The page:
If they knew who I was, they could frame my dojo for the problems.

My partner—a red-head with a bay coat—stumbled back as I kicked with one of my back legs. A little too hard.

“Sorry,” I muttered.

She smiled.

Then I realized I’d kicked her so hard she should have flown across the room.

Maybe I wasn’t the only one here who weren’t who they seemed.

I returned her smile. “What number are we on?”

“Twenty six.”

“Thanks.”

My mind chugged on what I was going to do, but it didn’t take long to figure it out.

This called for the crocheter. Plain and simple.

***

Argh! I didn’t get to the afghan. I was going to have them replace a different instructor’s uniform with a crocheted one the morning of the tournament. So not exactly an afghan, but better.

Alas, I ran out of words. I’m really not sure how to do a caper in less than a thousand words. I’m going to have to think about it!

Genre – Caper

Character – Undercover Centaur

Setting – Taekwondo School

Random Object – A Crocheted Afghan

 


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14-Feb-2020

Showing off to impress a girl has no age limit!

Jenni winced when she saw the pothole. The front tire of the private transport bus went into said hole, causing one corner of the vehicle to dip and then pop back up.

Cries of protest flew from the senior citizens.

“Every heard of dodging, buddy?”

“I think they’re trying to crash the bus!”

“I think the government is still trying to kill me.”

“Who got killed?”

“Give it a rest, Bill. The government doesn’t care about you. Probably one of my loyal fans trying to rescue me from this bus.”

Jenni exchanged an amused expression with Martha, her coworker sitting across the aisle. She stood and pat the air with her hands. “Just a pot hole, nothing to worry about. We’re almost there.”

A familiar face, sporting her favorite stern expression, glared at Jenni. “Where exactly are you talking us, young lady?”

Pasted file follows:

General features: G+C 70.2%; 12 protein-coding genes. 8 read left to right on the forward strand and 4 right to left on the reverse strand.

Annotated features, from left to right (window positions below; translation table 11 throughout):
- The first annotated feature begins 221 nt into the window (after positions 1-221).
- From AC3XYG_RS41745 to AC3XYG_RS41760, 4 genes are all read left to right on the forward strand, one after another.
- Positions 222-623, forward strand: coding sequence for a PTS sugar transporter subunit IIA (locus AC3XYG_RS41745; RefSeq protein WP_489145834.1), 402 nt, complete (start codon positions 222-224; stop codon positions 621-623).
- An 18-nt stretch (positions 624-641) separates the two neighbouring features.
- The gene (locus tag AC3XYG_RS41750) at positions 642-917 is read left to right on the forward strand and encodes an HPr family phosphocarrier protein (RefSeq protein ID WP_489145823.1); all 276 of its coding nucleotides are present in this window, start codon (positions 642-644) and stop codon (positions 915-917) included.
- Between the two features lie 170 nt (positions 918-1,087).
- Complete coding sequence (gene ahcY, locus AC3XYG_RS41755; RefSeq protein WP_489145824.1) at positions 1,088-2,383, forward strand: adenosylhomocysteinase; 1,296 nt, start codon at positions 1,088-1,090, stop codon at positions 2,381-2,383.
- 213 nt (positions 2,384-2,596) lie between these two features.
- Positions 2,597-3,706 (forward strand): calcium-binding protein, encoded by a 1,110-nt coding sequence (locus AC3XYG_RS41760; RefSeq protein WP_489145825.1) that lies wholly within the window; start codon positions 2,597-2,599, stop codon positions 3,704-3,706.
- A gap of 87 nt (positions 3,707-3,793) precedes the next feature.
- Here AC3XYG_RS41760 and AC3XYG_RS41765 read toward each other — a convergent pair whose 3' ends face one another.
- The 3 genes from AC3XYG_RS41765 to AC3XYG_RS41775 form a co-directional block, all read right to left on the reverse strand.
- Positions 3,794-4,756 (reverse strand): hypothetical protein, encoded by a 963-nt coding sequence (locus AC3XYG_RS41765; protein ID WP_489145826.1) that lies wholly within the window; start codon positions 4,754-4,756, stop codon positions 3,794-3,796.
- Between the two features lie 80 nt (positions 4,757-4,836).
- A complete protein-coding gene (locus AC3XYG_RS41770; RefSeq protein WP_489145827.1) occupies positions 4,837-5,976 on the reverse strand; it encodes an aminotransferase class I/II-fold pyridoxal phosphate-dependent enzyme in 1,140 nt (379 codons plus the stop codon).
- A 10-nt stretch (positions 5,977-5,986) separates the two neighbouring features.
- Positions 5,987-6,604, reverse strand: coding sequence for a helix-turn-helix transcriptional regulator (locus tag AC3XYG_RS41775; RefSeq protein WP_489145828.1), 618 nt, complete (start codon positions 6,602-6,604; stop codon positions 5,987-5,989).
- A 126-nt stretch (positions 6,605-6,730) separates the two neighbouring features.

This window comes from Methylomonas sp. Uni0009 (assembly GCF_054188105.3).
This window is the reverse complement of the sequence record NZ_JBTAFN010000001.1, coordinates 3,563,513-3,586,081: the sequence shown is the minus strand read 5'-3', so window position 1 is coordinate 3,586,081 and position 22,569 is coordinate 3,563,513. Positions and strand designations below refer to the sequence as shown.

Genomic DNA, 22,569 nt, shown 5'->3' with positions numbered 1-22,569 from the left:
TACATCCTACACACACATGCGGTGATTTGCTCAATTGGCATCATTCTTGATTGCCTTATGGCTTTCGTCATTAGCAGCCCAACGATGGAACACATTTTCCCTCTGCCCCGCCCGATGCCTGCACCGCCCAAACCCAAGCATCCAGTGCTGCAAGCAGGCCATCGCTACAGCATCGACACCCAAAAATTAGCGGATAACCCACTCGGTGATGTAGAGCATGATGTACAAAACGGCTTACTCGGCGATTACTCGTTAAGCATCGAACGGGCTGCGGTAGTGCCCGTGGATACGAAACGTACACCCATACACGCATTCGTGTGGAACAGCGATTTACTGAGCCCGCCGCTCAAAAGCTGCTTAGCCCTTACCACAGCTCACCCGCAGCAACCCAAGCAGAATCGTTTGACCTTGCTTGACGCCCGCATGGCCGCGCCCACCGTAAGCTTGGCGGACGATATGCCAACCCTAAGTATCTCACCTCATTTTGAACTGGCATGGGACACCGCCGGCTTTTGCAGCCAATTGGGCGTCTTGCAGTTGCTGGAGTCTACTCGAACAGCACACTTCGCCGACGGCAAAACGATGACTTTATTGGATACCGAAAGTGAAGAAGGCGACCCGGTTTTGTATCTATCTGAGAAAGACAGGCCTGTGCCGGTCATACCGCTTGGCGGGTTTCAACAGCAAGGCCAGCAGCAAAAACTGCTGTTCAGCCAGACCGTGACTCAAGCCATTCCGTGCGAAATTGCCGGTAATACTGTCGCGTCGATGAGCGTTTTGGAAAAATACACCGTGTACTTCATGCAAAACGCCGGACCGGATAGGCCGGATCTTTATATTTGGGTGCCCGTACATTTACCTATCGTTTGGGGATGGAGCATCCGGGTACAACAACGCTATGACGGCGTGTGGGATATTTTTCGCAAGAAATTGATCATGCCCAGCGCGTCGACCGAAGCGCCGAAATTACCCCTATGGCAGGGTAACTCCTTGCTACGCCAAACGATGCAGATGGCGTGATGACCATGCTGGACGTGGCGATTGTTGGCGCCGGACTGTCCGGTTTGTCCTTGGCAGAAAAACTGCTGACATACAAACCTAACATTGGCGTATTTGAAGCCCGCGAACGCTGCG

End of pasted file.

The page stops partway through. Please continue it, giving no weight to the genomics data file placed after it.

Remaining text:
Jenni sighed. “We’re going to the park to have a picnic, Claudia.”

“What about Nick?” someone from the back asked.

Martha snorted.

“Nick died last week,” someone else said.

Jenni shook her head and sat. Good thing they were almost there.

By the time the bus driver parked—only a couple of minutes later—a small scuffle had broken out behind Martha over a cane, and someone was asking if it was Rick that had died.

At least her job was never dull. Jenni stood and smiled. “We’re here. Everyone off!”

That drew a round of grumbles. The driver moved to help Martha with the three people in wheelchairs while Jenni made sure everyone got down the stairs in one piece.

This part was like herding cats. The first woman off the bus decided she wanted to get back on. The man behind her threatened to kick her in the face—he watched way too many Kung Fu movies—and the rest of the senior citizens asked what was going on in loud voices.

Jenni smiled through it all, making notes about the most entertaining comments so she could write them down later, and finally got everyone off the bus. She rolled her eyes when she saw
Alan tottering toward the gutter with one hand on his cane and his other holding a grabber claw that his granddaughter had given him for his birthday.

Claudia was the last one off, and she kept a hold of Jenni’s arm. There were bright yellow balloons along the path to the pavilion for everyone to follow, and Martha was already wheeling the first resident in the right direction.

Alan surveyed the gutter, pushing the dirt and rocks around with the rubber tip of his cane. He wore a t-shirt of his own rock band—he had been rather famous back in the day—under a leather jacket. He wore what hair he had left long and stringy.

“That man is disgusting,” Claudia said.

Jenni watched as Alan’s wrinkled face lit up and he used the grabber to pluck a gray rock about the size of a walnut out of the gutter. It only took him three tries. It took him another minute to get the rock into his hand. Then, in typical Alan fashion, he licked it.

Claudia strangled a cry of shock.

Alan smiled and sped toward them.

Of course sped was a relative term.

“Did you find a good one?” Jenni asked.

“Don’t encourage him,” Claudia whispered like a three-year-old. Lucky for her no one else could hear either.

Alan stopped in front of Claudia and held out his prize as he flashed his perfectly white dentures. “Granite. From the mountains.” He jerked his head toward the west.